ch1-Design of Automatic Machinery

ch1-Design of Automatic Machinery - 1 Introduction...

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1 Introduction Automation: designing, building and implementing automatic machines. How can such an intriguing concept that has the potential to keep manufacturing located domestically also cause some to be so concerned? The image of intelli- gent machines producing thousands of quality products for less cost is the dream of many an engineer. But to the current worker at the plant who might be replaced, automation is a potential nightmare. Depending on one’s role in this world, the impact of automation can cause excitement or fear. Let us look at some of these roles to gain an initial view before we start to think about designing and building an automatic machine: . Manufacturing Director — International competition continues to pressure almost all manufacturing operations to reduce production costs. Because labor costs rarely go down, and many workers are oper- ating at reasonably optimal rates, there are no significant gains to be made. Automation, if possible, is a goal of most Manufacturing Direc- tors to remove labor and increase output and quality. Internal manufac- turing means greater control of production. . Company CEO — In addition to the concerns of the Manufacturing Director, the CEO is also concerned about employee injuries, Work- man’s Compensation costs, and the flexibility to raise or lower pro- duction outputs if market conditions change. Many a CEO would like to keep production onshore rather than move it to a Third World nation. 1 Copyright © 2005 by Marcel Dekker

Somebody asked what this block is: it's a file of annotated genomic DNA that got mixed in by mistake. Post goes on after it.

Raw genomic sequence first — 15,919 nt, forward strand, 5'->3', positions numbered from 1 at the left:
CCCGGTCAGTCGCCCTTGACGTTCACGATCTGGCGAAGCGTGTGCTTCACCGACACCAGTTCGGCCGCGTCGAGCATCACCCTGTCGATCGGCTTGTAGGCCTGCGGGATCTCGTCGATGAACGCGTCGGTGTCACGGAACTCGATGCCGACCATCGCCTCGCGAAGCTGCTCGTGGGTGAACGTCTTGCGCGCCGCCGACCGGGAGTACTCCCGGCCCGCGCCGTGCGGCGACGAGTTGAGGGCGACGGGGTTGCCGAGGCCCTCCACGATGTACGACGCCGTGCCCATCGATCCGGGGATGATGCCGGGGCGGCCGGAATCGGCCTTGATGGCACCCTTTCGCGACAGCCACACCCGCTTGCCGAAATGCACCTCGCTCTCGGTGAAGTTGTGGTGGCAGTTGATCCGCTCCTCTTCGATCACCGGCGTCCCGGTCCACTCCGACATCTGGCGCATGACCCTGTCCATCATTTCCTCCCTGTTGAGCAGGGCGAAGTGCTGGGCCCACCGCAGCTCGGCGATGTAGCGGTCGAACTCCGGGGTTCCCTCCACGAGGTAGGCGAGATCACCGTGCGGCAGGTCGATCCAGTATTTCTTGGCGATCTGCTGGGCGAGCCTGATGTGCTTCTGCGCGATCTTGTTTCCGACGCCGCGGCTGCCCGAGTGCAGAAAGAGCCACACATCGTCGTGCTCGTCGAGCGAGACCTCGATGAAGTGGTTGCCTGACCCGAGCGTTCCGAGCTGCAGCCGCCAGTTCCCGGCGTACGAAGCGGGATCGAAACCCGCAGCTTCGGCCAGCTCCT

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. Stockholders — To be viable, an investment needs to be placed in a company that has room to grow when markets increase. Adding auto- mation is often easier than finding skilled employees willing to work third shift. So a company that is highly automated can be perceived to be a good long-term investment. . Current Company Worker — They have the most reason to be con- cerned with the implementing of automation. Some may lose their jobs, while others may be retrained and relocated to maintain the auto- mated production. Fully automated, or “lights out” facilities, are not always cost-effective. However, the jobs that will be replaced are often ones that seem like drudgery and lead to repetitive motion injuries or other physical risks. In society as a whole, there are hopefully better jobs to be done that require the intelligence of a human being, but remaining competitive means staying in business. . Sales Representatives — If a machine is to be sold to many customers, a set of independent representatives are often formed; or it could be your own company’s sales force. Your new automation must generate enough cost savings to make the sale. It needs to be a better mousetrap at a good price to be selected over the competition.
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ch1-Design of Automatic Machinery - 1 Introduction...

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